The reason this is such a hot topic is because it is hard to be the stand-alone adherent to a radical approach or perspective. It can feel like an uphill climb to be the only person practicing composting or eating vegan in your home; it can be difficult to be the one person at work who refuses to answer email after office hours or to be the one family who homeschools or who declines to sign up for a million after school activities. It can feel lonely to be the only teenager in your group who doesn’t vape or drink or send risky selfies; it’s easy to be ostracized and made to feel less-than or like you’re a troublemaker for doing things differently.
As I mentioned before, being a Christian can still earn you this kind of ostracism in some settings. Just ask the first person in a long line of atheists to attend church regularly or the first person from a lackluster family of Protestants to convert to a devout Catholicism.
But today I’m actually less interested in how believing in Jesus might set us apart and more interested in how following Jesus might set us apart. What happens when we take some of Jesus’ most radical, controversial teachings and actually decide to live them?
Imagine selling all (or even half, as Jesus suggested elsewhere) your personal possessions and assets and giving the proceeds to a non-profit that serves the poor. Really, close your eyes and imagine the reaction of your best friend over coffee or the look on your spouse’s face when you walk in the door. Suddenly Jesus’ words about “bring[ing] fire to the earth” and “not peace but division” don’t seem so out there, do they?
Or, even more sobering, imagine deciding to forgive the person who murdered a family member, to commit yourself to trying to love that person; imagine how it might utterly divide your family, “father against son and son against father, mother against daughter and daughter against mother.” Imagine if you began to visit that person in prison or to correspond with them in an effort to live by Jesus’ admonition to love your enemy; dissenting relatives might never speak to you again.
Christians have a long history of confronting such division in the face of their convictions to follow Jesus. St. Francis gave up his inheritance to live and preach amongst the poor, enraging his cloth merchant father who had expected him to take over the family business. The Rev. Dr. Martin Luther King, Jr., angered other leaders in the nascent civil rights movement when he argued for the key principle non-violence, while his public opposition to military intervention and war spending at the expense of poor people at home and abroad was soon followed by his assassination. Catholic Sister Helen Prejean continues to face criticism, some of it virulent, for her opposition to the death penalty and her accompaniment of the condemned as portrayed in the movie Dead Man Walking. The Amish community who forgave the man who murdered five of their little girls and injured five more, one severely disabled for life, while they studied in a one room schoolhouse received awe and accolades, yes, but also some severe criticism for so quickly and unconditionally exonerating a child killer. Wendell Berry, the agrarian poet laureate and advocate for creation care and Christian pacifism, famously made headlines and sparked debate when he replied to an invitation to give Harvard’s commencement speech with a note that said, simply, “The point is to stay home.”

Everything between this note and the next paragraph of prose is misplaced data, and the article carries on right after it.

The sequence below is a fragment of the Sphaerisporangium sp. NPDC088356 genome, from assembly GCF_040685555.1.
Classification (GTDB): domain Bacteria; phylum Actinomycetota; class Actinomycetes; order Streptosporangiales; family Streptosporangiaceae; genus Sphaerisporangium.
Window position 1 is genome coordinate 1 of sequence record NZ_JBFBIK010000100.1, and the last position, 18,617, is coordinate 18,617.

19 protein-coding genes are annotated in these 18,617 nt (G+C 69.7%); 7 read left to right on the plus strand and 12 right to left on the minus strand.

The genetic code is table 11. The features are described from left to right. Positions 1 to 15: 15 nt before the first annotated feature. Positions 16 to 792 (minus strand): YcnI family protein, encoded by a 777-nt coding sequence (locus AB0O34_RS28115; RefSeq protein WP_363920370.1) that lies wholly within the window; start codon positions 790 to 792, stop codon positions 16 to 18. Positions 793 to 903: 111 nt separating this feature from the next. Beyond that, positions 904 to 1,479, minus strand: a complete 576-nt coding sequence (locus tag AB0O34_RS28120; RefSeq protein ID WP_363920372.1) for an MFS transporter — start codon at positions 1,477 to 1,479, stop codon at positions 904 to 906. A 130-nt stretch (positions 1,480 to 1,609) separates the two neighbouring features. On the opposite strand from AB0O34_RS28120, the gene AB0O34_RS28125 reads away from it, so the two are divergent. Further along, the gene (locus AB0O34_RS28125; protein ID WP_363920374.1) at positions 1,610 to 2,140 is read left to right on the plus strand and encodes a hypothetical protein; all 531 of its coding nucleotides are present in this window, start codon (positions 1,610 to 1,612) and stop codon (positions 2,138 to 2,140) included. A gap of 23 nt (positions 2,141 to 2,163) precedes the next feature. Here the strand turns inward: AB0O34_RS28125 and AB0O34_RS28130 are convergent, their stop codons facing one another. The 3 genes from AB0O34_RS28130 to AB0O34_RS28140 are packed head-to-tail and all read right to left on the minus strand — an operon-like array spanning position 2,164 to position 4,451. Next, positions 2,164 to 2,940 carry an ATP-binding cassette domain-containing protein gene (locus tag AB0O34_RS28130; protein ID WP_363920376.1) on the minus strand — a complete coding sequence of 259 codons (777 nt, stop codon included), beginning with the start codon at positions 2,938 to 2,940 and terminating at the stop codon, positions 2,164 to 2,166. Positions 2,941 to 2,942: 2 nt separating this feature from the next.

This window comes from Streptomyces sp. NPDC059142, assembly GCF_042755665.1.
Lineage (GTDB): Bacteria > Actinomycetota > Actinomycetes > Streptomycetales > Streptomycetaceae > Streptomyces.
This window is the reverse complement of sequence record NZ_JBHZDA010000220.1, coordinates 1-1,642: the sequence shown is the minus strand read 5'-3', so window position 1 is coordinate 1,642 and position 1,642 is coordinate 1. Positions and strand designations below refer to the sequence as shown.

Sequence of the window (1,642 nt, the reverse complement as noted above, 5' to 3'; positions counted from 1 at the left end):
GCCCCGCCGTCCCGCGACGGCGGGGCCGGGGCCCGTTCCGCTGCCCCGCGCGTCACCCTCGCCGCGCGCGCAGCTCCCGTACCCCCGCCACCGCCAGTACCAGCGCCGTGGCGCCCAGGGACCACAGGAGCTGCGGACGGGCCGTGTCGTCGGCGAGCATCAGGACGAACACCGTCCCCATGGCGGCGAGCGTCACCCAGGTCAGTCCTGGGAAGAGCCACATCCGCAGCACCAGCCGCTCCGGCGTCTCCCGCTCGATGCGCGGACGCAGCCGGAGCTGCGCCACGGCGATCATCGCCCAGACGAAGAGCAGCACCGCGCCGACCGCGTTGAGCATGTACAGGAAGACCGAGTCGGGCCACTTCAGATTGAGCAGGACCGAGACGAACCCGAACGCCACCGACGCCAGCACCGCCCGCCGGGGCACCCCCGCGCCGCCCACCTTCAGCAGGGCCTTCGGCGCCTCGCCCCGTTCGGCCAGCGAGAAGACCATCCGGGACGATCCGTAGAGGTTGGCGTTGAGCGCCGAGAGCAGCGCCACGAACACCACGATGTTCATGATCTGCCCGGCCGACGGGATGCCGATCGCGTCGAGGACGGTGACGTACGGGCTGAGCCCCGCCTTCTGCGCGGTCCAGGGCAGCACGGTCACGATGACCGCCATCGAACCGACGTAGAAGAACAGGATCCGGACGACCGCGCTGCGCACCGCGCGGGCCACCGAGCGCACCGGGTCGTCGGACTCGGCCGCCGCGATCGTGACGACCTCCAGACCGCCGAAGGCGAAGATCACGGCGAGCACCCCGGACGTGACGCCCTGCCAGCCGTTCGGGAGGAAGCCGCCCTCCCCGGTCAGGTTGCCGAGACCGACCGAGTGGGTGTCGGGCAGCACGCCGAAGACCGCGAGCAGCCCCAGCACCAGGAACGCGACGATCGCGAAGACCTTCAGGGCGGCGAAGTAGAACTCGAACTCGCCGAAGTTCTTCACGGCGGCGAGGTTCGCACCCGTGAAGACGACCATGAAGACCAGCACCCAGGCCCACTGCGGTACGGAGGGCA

Our own commitments may not be so dramatic or lived out on such a public stage; but they may still cause us strife as we do our best to live into what we believe God is calling us to do.
You may never have thought of it this way before, but where would you be willing to cause division – taking an unpopular stance that may create bewilderment or even conflict – to follow Jesus? Would it be in caring for creation? In forgiving someone unforgivable? In calling for justice at work or at school? In modeling for your family habits of countercultural rest, or of unflappable kindness, or of nonsensical generosity?
Where might it be for Park Avenue? How might our commitment to something radical, something truly divisive, help us stand up and stand out as we strive to answer God’s call for our congregation? Become a sanctuary church for immigrants? Become energy neutral or zero waste? Give away half our budget for mission and justice?
I think we so often imagine following Jesus as a path of peace and contentment – not that everything in our lives will go smoothly, necessarily, but that our choice to draw closer to God will be at least one thing in an uncertain world that is guaranteed not to create more strife for us. We forget that often, Jesus calls his followers to difficult and controversial ways of being, remaking a world in need of redemption not just through water but through fire.
Yet in a deeply important way, Jesus’ peace is what underlies even the most difficult paths. When through study, prayer, and discernment we become convicted that God is calling us to something that may create division, suddenly the choice becomes clear, and the controversy pales beside the groundedness of knowing that this is where God wants us.
In this morning’s Hebrew reading, a few verses later, Laban adds an addendum about the Mizpah division:
“See this heap and see the pillar, which I have set between you and me. This heap is a witness, and the pillar is a witness, that I will not pass beyond this heap to you, and you will not pass beyond this heap and this pillar to me, for harm.”
The boundary was intended to keep them from harming one another, but didn’t actually restrict them from crossing it to do good. The boundary let good in even as it kept harm out.
Similarly, taking a divinely divisive position in our personal lives or the life of our congregation may set us apart in unpleasant ways; but it will also allow those who feel similarly to be drawn in by the beacon of flame we brandish as we follow a Jesus who came for a baptism of fire, who calls us to division that ultimately brings peace. Amen.